Author Topic: BEWARE of fake EEVblog NFT's  (Read 9547 times)

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Offline schmitt trigger

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Re: BEWARE of fake EEVblog NFT's
« Reply #100 on: January 22, 2022, 05:25:31 pm »

IMHO people need to wrap their head around the fact that you can own something that doesn't physically exist. Think about something simple like the money in your bank account. That is a number stored in a database in a slot with your name on it. Technically you don't even own that database but you rent a slot in it.

Question: Would stocks or bonds fall into the same category?

I remember back when derivatives caused the market to crash, a banker explained that stocks are "as reflections from a mirror" and derivatives were "aggregate reflections from that and several other mirrors, reflected in yet another mirror". Which only could be seen, of course, as long as there was light shining on the objects.
 

Online nctnico

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Re: BEWARE of fake EEVblog NFT's
« Reply #101 on: January 22, 2022, 06:07:52 pm »

IMHO people need to wrap their head around the fact that you can own something that doesn't physically exist. Think about something simple like the money in your bank account. That is a number stored in a database in a slot with your name on it. Technically you don't even own that database but you rent a slot in it.
Question: Would stocks or bonds fall into the same category?
Stocks and bonds are also administrated in a database where you rent a slot but in general owning a piece of a company is owning something that exists.

Quote
I remember back when derivatives caused the market to crash, a banker explained that stocks are "as reflections from a mirror" and derivatives were "aggregate reflections from that and several other mirrors, reflected in yet another mirror". Which only could be seen, of course, as long as there was light shining on the objects.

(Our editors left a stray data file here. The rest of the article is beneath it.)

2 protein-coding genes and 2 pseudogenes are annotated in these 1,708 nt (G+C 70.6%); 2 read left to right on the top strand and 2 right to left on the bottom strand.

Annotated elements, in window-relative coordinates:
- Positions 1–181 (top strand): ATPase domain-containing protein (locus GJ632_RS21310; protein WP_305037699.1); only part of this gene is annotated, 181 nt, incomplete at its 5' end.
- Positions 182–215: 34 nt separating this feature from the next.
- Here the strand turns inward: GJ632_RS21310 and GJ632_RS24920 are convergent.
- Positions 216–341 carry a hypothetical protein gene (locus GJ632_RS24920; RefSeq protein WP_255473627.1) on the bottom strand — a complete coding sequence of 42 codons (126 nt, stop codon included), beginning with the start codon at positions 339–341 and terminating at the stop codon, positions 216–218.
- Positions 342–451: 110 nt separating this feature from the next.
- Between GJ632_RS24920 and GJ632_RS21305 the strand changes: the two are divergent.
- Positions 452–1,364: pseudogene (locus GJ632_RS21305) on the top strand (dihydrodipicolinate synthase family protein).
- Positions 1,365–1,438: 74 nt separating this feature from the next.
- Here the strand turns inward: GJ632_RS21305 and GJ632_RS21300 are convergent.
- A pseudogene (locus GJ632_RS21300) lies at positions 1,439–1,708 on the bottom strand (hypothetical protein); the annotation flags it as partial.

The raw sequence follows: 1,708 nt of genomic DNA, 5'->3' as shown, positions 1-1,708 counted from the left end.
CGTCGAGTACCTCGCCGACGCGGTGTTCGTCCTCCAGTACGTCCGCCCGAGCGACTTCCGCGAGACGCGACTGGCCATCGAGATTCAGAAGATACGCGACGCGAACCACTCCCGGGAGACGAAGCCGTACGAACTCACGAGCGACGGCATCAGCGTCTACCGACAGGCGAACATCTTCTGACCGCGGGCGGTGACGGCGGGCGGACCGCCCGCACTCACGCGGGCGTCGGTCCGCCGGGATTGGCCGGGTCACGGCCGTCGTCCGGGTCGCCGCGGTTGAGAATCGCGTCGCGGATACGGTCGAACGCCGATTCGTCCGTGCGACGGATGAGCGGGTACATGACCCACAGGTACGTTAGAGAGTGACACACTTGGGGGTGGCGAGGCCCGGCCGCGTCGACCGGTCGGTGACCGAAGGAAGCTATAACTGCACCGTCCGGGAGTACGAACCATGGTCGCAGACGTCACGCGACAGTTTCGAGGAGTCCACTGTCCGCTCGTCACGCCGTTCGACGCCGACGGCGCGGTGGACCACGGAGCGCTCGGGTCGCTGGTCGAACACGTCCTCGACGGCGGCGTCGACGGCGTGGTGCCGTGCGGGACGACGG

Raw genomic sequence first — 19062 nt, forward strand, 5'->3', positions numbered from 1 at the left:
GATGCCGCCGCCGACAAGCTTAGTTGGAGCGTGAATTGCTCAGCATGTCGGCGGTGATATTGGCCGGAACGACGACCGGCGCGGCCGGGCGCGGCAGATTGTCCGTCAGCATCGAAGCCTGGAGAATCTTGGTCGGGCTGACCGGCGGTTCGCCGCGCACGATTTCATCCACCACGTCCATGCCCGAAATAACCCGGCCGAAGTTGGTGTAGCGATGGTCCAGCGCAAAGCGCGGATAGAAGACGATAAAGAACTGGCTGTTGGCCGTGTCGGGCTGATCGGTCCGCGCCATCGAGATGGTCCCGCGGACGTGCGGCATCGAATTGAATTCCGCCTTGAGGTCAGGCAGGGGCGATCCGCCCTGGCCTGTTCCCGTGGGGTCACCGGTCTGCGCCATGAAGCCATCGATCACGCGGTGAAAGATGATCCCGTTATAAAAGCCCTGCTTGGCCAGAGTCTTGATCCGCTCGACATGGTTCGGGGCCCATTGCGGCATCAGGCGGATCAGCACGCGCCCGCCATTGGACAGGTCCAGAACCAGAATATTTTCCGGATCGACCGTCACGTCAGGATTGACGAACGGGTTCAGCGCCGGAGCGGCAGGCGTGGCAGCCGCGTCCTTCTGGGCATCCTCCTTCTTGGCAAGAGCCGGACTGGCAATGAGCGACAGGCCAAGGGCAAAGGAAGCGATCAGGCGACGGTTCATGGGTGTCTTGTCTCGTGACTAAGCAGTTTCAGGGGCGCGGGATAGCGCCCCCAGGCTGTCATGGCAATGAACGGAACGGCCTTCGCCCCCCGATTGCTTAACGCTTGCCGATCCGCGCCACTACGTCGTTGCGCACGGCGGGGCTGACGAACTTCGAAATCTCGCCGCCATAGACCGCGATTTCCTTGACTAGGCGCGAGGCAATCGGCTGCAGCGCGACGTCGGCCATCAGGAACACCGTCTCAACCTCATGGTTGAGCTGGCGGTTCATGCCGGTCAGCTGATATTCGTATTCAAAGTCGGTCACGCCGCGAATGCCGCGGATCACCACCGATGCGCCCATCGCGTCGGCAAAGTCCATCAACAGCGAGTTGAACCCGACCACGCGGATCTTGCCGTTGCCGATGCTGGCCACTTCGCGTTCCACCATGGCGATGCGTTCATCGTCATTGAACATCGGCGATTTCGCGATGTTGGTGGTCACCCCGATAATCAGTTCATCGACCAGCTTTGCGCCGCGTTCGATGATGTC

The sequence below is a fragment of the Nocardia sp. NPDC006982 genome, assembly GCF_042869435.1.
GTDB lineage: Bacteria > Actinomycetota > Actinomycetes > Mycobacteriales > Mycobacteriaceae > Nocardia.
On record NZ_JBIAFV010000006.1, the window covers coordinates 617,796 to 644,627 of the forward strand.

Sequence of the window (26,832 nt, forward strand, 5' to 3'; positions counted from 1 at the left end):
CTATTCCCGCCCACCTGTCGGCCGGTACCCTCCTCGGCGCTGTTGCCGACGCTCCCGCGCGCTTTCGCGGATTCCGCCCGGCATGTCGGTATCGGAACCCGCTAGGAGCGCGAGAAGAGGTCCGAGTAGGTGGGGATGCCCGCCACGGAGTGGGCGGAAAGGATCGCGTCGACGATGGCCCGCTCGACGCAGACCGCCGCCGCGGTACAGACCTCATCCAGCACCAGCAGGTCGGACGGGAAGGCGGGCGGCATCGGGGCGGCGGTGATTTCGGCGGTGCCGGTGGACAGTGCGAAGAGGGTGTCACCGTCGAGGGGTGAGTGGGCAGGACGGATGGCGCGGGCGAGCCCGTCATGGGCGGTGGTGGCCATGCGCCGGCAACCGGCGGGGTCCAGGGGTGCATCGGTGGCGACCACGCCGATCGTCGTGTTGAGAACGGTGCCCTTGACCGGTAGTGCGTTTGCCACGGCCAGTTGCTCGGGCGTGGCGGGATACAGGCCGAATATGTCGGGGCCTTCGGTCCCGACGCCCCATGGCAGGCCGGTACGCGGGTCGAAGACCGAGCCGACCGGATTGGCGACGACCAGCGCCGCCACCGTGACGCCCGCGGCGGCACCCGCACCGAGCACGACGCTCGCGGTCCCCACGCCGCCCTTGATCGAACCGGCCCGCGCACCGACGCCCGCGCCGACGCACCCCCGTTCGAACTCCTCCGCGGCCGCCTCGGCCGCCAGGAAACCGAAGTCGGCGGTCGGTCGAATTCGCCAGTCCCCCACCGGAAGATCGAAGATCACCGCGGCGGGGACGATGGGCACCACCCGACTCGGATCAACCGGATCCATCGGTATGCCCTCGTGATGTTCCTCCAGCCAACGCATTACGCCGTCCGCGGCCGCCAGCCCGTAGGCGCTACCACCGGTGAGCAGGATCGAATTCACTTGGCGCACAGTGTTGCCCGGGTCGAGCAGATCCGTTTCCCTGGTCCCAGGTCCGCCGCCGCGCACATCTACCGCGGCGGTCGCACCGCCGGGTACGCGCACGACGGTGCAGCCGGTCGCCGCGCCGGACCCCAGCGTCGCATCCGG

AFAIK a derivative (option) is mostly used as an insurance against price fluctuations of stock. The issuer usually gets a fee.

If the stock is a share in an actual company then I don't see how it can be described as a reflection. If the stock is part ownership of a whole bunch of (sub-prime) loans which have been repacked a couple of times then it becomes really hard to figure out what the stock actually represents. Assessing the risks of derivatives from such stock becomes nearly impossible (which became painfully clear during the 2008 credit crunch).
« Last Edit: January 22, 2022, 09:11:17 pm by nctnico »
There are small lies, big lies and then there is what is on the screen of your oscilloscope.
 

Online nctnico

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Re: BEWARE of fake EEVblog NFT's
« Reply #102 on: January 23, 2022, 01:21:30 am »
OMG  :palm: Another moron that wants to go back to the gold standard.
OMG :palm: Another moron who does not understand that the way modern economics is taught in academia and described in media is not the actual way modern economies work.

I understand enough of it that using things like the gold standard simply doesn't work. All the world's economists that are involved in actually running countries and banks seem to agree on that. Not because of some global conspiracy (please don't go there...) but simply because fiat money works. The modern banking system actually goes back centuries with its roots in the early 17th century at a place called 'Amsterdam'.

The thing is that no economic theory is absolutely right. Like pure kapitalism and pure communism just don't work. It has to be a mix which is adjusted for the situation at hand.

And if you model the value of money as an amount of work, then a lot of pieces start to fall in place. In the end any kind of value is created by somebody doing work. What sits on top is just layers of bartering tools and controls to keep the bartering system balanced. Look at inflation for example. In general work done loses its value over time. What is a loaf of bread worth after a week? What is the software you wrote worth after 10 years? So why should the money you got for that work keep the same value forever?
« Last Edit: January 23, 2022, 01:27:44 am by nctnico »
There are small lies, big lies and then there is what is on the screen of your oscilloscope.